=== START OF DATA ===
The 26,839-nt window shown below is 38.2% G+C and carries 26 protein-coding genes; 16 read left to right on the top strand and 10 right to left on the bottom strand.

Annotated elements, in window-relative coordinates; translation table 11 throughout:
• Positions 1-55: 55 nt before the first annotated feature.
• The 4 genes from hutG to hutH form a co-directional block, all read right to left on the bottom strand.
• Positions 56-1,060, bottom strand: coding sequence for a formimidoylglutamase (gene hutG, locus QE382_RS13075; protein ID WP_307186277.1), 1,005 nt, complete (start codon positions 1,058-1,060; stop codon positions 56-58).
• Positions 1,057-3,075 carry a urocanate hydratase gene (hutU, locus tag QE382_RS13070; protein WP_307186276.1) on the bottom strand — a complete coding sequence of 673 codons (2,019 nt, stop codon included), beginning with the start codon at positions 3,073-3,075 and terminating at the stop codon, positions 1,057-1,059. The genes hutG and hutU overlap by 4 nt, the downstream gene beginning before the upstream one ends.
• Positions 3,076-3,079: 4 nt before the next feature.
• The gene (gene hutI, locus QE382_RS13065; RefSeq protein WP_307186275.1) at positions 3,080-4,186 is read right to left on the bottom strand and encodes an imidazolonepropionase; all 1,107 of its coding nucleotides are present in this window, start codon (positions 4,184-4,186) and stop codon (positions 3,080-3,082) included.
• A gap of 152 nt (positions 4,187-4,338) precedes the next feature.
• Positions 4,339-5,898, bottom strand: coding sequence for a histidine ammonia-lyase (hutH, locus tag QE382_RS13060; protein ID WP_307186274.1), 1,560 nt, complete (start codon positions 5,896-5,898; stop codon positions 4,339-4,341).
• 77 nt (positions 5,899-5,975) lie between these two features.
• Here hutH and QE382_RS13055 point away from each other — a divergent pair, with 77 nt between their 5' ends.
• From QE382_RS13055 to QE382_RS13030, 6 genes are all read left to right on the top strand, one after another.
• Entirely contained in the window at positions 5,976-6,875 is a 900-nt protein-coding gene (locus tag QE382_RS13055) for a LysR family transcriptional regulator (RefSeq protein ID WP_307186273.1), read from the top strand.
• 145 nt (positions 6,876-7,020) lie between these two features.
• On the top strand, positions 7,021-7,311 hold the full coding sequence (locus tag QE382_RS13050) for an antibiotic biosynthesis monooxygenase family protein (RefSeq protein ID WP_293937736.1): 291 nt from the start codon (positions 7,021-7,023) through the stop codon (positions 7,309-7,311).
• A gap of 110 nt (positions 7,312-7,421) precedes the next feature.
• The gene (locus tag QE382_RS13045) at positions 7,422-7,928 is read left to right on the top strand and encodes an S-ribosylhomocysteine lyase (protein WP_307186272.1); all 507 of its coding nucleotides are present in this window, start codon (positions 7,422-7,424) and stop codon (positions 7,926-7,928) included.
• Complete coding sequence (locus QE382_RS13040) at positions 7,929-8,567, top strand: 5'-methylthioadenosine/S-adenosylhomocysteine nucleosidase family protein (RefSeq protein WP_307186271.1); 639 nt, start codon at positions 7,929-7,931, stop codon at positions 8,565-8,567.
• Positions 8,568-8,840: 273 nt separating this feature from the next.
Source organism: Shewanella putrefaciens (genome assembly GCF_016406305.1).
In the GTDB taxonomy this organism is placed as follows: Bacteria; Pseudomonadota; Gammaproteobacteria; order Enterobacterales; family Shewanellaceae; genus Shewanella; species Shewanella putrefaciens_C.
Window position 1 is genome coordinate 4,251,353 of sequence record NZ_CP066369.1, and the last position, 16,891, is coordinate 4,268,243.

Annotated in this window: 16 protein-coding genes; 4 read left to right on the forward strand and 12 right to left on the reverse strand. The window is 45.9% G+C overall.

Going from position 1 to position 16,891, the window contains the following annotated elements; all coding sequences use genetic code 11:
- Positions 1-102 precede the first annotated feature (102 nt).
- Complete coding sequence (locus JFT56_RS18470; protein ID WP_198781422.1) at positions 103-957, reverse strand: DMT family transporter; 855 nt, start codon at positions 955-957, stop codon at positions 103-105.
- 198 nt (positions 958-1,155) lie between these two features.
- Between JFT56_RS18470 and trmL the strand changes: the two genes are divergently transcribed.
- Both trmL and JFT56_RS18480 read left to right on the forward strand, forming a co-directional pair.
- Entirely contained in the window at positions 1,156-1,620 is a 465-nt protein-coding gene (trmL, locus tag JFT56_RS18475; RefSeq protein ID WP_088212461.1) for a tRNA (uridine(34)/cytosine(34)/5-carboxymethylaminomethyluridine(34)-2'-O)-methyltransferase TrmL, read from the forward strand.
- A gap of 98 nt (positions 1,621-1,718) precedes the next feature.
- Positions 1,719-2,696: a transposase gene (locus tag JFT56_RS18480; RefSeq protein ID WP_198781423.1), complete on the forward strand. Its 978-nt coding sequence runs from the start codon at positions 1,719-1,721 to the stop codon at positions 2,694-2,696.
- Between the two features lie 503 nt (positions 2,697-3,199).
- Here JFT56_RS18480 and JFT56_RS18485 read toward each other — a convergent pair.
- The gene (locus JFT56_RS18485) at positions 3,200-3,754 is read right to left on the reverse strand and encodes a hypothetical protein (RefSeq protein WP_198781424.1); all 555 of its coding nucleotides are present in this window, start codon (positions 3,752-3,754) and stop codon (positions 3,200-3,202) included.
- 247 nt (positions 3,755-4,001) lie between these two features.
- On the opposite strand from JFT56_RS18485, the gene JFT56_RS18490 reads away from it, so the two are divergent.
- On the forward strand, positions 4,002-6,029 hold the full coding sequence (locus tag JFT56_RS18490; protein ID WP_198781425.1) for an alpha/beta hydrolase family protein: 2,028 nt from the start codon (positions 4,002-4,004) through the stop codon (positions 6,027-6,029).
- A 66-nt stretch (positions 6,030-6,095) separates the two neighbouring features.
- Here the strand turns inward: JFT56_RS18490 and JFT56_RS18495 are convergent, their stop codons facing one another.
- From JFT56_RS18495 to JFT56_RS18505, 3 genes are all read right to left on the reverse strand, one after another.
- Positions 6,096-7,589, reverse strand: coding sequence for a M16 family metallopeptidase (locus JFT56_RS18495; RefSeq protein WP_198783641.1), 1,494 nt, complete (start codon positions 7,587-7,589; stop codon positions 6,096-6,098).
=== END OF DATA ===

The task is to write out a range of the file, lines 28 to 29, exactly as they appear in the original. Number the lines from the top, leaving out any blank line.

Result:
- 198 nt (positions 958-1,155) lie between these two features.
- Between JFT56_RS18470 and trmL the strand changes: the two genes are divergently transcribed.